Testing of both the handle and cable was conducted to assess the operability of the components and additionally, the extent to which a partial or total actuation could have taken place independently during
taxi or takeoff phases.
A thorough visual inspection and testing of the components indicated that the parts were functional and presented no difficulty in use. As such, the component was ruled out as contributory to the occurrence of the accident.
EMERGENCY PARKING BRAKE VALVE
A series of tests were conducted to determine the functionality of the component and the presence of any evidence indicating a failure or malfunction of the part.
The only test to not pass was the internal leakage test which produced four (4) drops in five minutes but was not to exceed one (1) drop in five minutes. It was determined that this result was of no consequence in relation to the aircraft’s braking performance.
EMERGENCY PARKING BRAKE PRESSURE SWITCH
During bench testing of the emergency brake pressure switch, there were no abnormalities or irregularities found and testing was completed satisfactorily.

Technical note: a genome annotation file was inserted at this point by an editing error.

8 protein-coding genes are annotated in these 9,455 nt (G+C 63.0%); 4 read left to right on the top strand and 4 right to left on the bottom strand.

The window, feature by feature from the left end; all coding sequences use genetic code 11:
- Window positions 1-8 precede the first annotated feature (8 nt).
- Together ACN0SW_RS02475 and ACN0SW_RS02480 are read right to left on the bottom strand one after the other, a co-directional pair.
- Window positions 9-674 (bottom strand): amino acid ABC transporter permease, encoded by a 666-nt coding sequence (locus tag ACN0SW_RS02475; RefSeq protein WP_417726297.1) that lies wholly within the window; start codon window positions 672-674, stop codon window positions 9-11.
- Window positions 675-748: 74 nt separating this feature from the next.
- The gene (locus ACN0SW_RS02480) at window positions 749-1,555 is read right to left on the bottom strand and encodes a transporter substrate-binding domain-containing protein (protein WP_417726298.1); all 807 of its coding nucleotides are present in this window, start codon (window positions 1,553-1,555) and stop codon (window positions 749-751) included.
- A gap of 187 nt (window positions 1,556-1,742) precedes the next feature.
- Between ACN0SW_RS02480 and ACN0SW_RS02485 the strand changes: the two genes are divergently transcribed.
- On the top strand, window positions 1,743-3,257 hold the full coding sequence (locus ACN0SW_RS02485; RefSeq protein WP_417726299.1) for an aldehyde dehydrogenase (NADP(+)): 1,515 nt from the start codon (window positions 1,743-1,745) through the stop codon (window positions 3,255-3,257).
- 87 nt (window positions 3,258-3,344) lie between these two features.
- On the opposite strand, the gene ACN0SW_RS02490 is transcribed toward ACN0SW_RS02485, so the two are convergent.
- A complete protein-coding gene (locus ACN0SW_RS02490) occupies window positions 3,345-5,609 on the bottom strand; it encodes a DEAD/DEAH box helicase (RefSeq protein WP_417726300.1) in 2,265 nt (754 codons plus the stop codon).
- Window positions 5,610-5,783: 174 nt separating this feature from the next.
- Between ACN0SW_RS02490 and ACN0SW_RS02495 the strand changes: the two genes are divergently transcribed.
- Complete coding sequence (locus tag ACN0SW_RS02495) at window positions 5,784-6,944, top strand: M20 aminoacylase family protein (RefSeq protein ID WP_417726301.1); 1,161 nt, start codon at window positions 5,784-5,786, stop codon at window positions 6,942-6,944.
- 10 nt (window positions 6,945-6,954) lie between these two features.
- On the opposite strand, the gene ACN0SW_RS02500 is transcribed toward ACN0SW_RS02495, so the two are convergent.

During normal system operation, once emergency parking brake is engaged, there are two visual warning indication lights, one on the main panel and the other on the ramp panel.
MYGF 241800Z 12012KT 9999 FEW020 BKN050 OVC080 30/25 A2993=
MYGF 241700Z 12009KT 9999 SCT020 BKN120 BKN250 29/24 A2995=
MYGF 241600Z 11009KT 9999 FEW020 SCT120 BKN250 29/24 A2996=
MYGF 241500Z 10008KT 9999 FEW018 SCT120 29/24 A2998=
MYGF 241400Z 09007KT 9999 FEW016 SCT120 28/24 A2998=
MYGF 241300Z 07005KT 9999 FEW016 SCT120 25/23 A2999=
MYGF 241200Z 07004KT 9999 FEW015 22/22 A2997=
MYGF 241100Z 07004KT 9999 FEW015 22/22 A2997=
Aircraft Registration Data
Date of incident
Oct 24, 2020
Miami, United States
ICAO Type Designator
Airport ICAO Code
This article is published under license from Avherald.com. © of text by Avherald.com.